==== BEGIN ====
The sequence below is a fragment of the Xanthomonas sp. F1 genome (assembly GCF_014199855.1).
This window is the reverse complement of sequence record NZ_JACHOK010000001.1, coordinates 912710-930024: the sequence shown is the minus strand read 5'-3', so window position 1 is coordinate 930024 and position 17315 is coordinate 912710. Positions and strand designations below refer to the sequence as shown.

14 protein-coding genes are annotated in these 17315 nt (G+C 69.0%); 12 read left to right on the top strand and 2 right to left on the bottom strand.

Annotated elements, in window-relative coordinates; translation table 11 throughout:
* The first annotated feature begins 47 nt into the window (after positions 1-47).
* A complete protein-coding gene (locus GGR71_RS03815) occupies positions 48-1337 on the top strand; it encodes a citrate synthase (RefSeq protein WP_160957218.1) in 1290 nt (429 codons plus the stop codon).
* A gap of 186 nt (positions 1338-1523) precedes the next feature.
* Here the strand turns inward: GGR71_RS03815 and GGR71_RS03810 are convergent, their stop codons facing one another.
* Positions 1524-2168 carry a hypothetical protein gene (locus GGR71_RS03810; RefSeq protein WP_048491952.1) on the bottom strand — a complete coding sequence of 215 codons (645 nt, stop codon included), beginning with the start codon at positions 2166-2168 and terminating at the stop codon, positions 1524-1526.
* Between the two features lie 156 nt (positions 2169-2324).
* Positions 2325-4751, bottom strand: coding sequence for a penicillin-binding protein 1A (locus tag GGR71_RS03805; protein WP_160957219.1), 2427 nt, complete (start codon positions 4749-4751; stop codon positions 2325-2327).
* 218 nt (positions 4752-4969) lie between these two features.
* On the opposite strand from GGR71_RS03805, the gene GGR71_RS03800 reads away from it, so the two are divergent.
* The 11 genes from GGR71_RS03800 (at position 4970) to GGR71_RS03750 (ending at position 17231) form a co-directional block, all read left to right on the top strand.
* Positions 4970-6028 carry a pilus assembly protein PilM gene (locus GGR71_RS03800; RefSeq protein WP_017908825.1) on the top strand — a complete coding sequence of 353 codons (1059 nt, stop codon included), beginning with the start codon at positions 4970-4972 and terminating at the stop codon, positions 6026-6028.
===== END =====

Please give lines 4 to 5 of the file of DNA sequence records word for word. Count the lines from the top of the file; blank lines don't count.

Annotated elements, in window-relative coordinates; translation table 11 throughout:
* The first annotated feature begins 47 nt into the window (after positions 1-47).